Owen Ray Downard was a man who held many distinguished titles during his life and was loved and respected by many. A husband, father, friend, entrepreneur, creator and lover of building and modifying anything that needed just a little more refinement, Owen was passionate about his family and enjoying the great things that Idaho has to offer. Snowmobiling, motorcycling and getting out with the grandkids were all things he loved. He had great faith in the LDS church and was someone who built a reputation as someone you could rely on. Owen passed away at the age of 83, at home with family on Jan. 3, 2021.
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Born in Spring City, Utah, Owen was number six of eight children to Alma and Anna Downard. He lived in Spring City until age 4 when his father found a job as the electrician foreman at the Triumph Mine. Owen graduated from Hailey High School in 1955. Four years earlier he had his first kiss with the woman who would become the love of his life. That kiss was with Carol Ann Walker and they would later marry, create a family and spend their lives together. Owen and Carol married in 1956 and moved to Santa Clara, Calif., where he stumbled into a career though a friend at a local model airplane club. It was a lucky break and a great opportunity when he found a job as a die engineer or “mold maker.” Owen was incredibly talented at building things with his hands and had a great artistic sense, which would greatly benefit him in this career path.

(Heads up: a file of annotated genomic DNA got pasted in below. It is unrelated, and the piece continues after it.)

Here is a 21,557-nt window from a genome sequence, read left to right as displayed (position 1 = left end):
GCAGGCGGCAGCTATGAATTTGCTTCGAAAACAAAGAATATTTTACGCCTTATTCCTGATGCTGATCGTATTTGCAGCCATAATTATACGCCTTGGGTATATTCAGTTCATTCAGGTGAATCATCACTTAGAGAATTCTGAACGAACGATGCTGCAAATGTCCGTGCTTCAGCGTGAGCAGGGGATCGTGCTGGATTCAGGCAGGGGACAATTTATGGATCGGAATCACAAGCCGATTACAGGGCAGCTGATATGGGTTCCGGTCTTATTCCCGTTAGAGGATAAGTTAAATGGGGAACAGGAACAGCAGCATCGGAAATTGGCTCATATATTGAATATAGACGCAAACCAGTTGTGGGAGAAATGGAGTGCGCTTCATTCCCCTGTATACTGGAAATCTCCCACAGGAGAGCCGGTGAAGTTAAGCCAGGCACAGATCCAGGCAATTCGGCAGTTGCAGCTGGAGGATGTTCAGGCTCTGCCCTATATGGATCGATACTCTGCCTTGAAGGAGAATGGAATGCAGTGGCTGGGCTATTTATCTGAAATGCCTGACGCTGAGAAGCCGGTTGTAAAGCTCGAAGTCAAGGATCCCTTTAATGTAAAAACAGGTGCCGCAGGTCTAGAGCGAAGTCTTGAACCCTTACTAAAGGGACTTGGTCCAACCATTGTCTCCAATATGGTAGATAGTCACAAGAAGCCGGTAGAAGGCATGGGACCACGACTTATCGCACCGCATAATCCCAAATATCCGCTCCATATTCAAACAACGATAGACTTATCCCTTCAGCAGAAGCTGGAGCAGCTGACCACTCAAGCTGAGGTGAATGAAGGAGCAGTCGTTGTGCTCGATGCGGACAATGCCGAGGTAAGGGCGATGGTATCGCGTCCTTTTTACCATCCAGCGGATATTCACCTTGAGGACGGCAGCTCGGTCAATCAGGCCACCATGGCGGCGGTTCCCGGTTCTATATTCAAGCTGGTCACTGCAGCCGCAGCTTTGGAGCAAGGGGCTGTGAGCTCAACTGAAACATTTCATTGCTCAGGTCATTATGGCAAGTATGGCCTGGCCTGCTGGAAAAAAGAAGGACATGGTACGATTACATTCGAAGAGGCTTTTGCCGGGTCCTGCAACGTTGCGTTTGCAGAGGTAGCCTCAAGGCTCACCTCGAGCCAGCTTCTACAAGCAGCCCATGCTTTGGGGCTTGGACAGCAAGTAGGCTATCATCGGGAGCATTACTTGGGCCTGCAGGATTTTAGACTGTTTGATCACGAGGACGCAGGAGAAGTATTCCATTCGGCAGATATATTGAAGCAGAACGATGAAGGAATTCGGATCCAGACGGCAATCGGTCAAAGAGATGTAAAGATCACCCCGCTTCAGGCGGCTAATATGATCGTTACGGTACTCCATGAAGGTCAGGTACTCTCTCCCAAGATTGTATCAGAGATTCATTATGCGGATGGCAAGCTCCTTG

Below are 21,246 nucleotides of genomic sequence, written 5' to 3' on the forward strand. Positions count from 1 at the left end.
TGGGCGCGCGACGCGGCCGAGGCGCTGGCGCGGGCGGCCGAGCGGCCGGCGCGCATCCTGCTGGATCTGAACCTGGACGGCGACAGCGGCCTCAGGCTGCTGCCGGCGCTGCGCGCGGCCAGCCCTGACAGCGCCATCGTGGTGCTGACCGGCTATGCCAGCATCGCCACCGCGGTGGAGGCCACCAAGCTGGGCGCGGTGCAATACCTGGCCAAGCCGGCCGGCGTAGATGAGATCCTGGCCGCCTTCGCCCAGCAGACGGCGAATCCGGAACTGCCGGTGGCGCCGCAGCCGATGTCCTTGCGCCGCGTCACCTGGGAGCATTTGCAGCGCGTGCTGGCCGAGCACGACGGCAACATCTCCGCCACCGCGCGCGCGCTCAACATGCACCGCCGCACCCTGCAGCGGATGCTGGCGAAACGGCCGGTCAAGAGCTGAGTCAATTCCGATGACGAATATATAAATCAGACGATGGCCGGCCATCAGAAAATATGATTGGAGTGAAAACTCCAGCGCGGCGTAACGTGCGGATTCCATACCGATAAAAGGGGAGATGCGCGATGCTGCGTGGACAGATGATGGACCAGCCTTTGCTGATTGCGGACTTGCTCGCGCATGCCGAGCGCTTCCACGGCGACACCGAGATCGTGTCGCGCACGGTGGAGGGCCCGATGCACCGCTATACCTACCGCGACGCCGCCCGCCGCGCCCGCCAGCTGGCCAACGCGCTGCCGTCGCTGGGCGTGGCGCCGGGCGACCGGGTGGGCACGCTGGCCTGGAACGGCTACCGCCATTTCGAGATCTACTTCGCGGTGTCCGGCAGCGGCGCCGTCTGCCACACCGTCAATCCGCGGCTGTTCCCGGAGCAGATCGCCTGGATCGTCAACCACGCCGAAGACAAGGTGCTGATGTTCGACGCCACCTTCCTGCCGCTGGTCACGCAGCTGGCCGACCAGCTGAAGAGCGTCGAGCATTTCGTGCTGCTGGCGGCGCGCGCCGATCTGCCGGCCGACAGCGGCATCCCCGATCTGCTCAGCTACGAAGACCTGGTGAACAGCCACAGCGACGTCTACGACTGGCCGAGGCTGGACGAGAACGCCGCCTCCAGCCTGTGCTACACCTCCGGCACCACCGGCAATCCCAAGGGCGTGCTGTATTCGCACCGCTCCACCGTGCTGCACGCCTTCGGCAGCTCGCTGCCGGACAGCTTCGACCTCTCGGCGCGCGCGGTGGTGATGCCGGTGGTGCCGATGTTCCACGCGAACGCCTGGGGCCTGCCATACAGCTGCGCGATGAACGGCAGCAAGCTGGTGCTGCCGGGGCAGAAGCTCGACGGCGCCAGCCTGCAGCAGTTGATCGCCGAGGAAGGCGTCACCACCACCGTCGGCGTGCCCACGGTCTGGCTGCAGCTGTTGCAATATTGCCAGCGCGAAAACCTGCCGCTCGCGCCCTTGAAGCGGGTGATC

In 1959, Owen and Carol would have their first child, JoAnn, shortly followed by Kim and Evan. They would spend the next 27 years living in San Jose, Calif., raising their family. As mentioned, Owen was gifted in his trade and would climb quickly in the die engineering field, allowing him to retire in his mid-40s. While California had been a great place to build a career, Owen always wanted to be in Idaho, and he and Carol moved back to Hailey in 1983. Retirement quickly got old and Owen made sure to find ways to occupy his time. He started Tooling Express, a plastic injection molding company with his son, Evan, in Bellevue. They manufactured and built a variety of products utilized globally. He was also a very involved with the Mormon church and advocated for causes he believed in like backcountry snowmobile access and was a strong voice for the Sawtooth Snowmobile Club.
Owen is fondly remembered by many friends, three children, nine grandchildren and six great-grandchildren.